“Orientation has a direct impact on future productivity, performance, and job satisfaction. And you (the supervisor) play a key role in the success of the orientation process.”
These words are from BLR’s training program, Audio Click’ n Train: New Employee Orientation: A How-To for Supervisors. Both formal studies and common sense prove that they’re true. The supervisor is the key player in getting a new employee off to a good start on a job.
HR has its role, of course. You recruit new employees, screen them, and do the initial onboard processing that puts them to work. But it’s the supervisor who takes over from there. And it’s the supervisor who sets the tone, possibly for the worker’s entire tenure of employment. What are his or her key tasks during orientation? Here’s what the authors of New Employee Orientation: A How-To for Supervisors, say:
–Welcome the employee. Supervisors should realize that bringing in a new worker is not like putting a new part in a machine. There’s emotion to it. A warm handshake, a smile and a “glad to have you here” and a “looking forward to working with you again tomorrow,” from your new boss can create positive feelings for the day, and perhaps the years, to come.
–Explain the Policies: Although the worker may have held a similar position elsewhere, every company has its specifics, and a new worker usually knows none of them. Explanation should start with such simple matters as where to park, what to wear, and what door to enter, on Day One. Information on hours, pay, benefits, safety and security, and where the break and rest rooms are located are as essential to a new worker as how to do the new job. The program provides several checklists to be sure all the needed information is covered.
–Discuss Job Standards. “At no time,” say the program narrators, “is the employee more receptive to learning the job standards than at orientation.” Supervisors should use this opportunity for a solid discussion of what’s expected, and how and how often it’s measured.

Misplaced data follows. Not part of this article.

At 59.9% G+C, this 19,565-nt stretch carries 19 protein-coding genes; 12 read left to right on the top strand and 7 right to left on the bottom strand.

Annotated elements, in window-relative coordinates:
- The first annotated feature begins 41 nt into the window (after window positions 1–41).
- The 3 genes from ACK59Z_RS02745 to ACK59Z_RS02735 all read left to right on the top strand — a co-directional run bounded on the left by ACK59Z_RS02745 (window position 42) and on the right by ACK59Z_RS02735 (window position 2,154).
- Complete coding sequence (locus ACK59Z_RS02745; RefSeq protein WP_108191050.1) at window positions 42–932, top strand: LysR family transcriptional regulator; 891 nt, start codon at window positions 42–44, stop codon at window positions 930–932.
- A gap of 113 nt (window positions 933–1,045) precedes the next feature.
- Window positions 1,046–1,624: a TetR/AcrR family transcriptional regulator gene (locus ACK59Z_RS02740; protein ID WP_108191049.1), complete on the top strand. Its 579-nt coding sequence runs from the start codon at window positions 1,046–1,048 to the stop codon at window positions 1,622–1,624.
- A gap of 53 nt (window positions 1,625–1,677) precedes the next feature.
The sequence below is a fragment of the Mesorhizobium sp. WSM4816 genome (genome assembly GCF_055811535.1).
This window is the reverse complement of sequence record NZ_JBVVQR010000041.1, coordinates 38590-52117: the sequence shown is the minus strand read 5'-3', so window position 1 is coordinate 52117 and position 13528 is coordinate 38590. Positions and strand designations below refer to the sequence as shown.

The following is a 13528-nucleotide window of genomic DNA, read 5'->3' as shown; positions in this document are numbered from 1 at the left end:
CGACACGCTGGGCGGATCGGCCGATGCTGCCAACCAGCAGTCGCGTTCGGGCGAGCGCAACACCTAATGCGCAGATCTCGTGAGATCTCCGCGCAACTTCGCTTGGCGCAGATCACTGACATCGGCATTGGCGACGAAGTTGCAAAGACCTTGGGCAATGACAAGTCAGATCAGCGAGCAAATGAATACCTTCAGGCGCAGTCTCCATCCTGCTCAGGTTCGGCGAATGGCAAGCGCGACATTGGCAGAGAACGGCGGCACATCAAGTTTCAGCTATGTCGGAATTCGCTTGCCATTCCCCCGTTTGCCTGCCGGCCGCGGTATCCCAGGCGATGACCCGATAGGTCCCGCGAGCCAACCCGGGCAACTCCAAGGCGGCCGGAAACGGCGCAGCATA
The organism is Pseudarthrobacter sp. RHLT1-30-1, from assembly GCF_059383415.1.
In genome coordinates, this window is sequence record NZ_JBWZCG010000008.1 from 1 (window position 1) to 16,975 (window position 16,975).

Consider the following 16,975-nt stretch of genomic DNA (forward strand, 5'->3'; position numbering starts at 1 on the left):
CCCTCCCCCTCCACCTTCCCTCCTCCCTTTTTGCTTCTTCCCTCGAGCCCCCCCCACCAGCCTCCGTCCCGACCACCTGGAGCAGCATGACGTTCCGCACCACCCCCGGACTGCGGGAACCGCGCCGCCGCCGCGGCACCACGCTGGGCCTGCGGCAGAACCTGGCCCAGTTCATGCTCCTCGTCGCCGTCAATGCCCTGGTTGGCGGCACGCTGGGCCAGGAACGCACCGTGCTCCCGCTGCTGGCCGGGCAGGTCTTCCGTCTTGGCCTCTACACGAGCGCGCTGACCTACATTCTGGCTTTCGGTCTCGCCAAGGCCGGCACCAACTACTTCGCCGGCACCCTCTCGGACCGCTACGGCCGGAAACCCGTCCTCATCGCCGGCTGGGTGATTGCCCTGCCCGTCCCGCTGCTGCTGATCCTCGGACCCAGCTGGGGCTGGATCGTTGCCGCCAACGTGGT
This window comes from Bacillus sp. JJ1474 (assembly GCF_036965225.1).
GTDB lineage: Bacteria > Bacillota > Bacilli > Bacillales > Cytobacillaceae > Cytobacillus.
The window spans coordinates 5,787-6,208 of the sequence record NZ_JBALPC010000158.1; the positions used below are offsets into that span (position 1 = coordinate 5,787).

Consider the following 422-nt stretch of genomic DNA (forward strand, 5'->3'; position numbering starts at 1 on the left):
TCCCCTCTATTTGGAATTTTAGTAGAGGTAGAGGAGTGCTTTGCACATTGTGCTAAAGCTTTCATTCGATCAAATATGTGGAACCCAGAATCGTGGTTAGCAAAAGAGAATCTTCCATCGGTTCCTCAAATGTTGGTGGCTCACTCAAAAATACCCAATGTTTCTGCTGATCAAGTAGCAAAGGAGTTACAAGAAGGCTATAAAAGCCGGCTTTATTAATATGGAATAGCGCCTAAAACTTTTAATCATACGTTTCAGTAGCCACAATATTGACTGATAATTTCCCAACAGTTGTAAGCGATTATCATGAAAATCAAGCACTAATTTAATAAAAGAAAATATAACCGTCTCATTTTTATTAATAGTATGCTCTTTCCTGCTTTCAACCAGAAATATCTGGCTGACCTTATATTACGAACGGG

–Select an “Orientation Assistant,” a solidly performing job veteran, with pride in the company, to serve as a mentor or buddy to the newcomer. This person will be the newcomer’s conduit to his or her new world in terms of introductions and information, and will be constantly available to answer questions or provide help.
–Understand Adult Learning. As the program explains, adults learn the least by reading, the most, by doing. Supervisors are advised to set up demonstrations and to let the worker try his or her hand. And because the mind can accept only so much new information at a time, learning should be divided into small chunks over the first month.
Finally, say the authors, assign meaningful work, such as helping the orientation assistant do the job, or carrying out simple tasks on his or her own on the first day. “Reading stacks of manuals,” the program narrator declares, “is not a good beginning.”
The Audio Click’n Train program, New Employee Orientation: A How- To for Supervisors, is available under BLR’s assurance of satisfaction. Click below for more information or to order.
No More Stacks of Manuals!
Are your supervisors starting new workers off by having them read a stack of manuals? If so, they need to be trained on what a proper new employee orientation should be. Here’s the program to do it … and to procure the later high performance and job satisfaction that comes from starting off right. It’s BLR’s professionally narrated Audio Click ’n Train: New Employee Orientation: A How-To for Supervisors. Read more about it.